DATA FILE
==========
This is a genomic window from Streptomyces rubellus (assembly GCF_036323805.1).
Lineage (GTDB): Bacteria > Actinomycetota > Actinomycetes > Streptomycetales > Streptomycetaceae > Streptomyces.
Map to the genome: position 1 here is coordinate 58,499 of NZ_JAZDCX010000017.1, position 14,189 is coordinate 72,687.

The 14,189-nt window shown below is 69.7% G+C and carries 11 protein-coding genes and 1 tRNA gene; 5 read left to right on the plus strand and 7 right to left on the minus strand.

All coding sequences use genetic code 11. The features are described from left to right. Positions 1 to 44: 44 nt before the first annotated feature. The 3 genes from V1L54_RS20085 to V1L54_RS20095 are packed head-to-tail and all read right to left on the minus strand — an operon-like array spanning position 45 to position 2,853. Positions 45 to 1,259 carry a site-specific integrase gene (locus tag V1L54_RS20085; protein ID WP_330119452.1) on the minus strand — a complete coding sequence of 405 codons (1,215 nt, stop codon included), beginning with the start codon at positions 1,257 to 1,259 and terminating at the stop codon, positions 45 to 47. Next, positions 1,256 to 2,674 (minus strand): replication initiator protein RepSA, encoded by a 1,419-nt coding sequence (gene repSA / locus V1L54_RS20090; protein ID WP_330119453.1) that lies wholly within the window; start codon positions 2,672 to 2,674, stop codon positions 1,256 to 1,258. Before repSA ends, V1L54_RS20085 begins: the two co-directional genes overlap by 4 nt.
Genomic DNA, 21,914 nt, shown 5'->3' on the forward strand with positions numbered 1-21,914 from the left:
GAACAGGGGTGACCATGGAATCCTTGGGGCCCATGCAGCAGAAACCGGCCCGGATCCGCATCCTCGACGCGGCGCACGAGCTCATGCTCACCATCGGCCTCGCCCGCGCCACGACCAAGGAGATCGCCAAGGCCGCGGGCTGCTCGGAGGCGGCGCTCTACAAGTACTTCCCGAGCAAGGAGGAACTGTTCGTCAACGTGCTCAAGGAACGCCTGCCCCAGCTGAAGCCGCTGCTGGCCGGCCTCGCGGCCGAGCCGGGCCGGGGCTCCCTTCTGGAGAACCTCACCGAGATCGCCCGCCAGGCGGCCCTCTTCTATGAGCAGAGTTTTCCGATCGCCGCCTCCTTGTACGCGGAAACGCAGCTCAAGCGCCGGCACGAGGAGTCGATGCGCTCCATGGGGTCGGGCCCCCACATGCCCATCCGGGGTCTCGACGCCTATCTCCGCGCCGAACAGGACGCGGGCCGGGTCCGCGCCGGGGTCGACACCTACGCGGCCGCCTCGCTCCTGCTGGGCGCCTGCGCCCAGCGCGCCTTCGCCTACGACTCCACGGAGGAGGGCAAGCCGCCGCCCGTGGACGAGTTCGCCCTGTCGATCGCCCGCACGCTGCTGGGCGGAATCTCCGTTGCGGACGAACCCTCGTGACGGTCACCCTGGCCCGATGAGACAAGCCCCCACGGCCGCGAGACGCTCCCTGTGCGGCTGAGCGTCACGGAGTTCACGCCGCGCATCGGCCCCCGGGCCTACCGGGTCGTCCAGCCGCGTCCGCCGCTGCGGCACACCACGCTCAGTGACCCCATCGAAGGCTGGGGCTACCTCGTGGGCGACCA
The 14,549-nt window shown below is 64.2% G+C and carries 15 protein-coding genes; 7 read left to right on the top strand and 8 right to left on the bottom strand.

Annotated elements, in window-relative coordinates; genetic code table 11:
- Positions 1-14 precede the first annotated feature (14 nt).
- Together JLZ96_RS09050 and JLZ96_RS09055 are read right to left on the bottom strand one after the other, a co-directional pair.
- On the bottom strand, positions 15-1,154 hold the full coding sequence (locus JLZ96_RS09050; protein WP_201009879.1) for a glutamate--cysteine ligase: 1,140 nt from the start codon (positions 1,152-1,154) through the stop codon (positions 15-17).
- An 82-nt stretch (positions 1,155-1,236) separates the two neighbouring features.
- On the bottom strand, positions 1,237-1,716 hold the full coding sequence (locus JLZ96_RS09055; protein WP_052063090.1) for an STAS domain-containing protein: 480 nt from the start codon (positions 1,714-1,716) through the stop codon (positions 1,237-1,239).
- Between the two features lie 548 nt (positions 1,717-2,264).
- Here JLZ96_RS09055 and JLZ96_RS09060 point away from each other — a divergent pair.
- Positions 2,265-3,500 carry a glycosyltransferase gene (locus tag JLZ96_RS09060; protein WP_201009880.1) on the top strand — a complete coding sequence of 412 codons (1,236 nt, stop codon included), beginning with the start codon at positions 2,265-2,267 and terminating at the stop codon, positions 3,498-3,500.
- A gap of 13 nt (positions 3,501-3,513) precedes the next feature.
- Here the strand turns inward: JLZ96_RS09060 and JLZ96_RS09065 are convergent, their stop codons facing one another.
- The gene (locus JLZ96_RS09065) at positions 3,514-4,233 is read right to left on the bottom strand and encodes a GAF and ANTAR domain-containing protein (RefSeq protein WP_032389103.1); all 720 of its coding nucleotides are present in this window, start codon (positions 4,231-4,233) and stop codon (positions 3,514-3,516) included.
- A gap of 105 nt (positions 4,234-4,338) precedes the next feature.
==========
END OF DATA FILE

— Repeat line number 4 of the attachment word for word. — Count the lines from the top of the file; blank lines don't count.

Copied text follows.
The 14,189-nt window shown below is 69.7% G+C and carries 11 protein-coding genes and 1 tRNA gene; 5 read left to right on the plus strand and 7 right to left on the minus strand.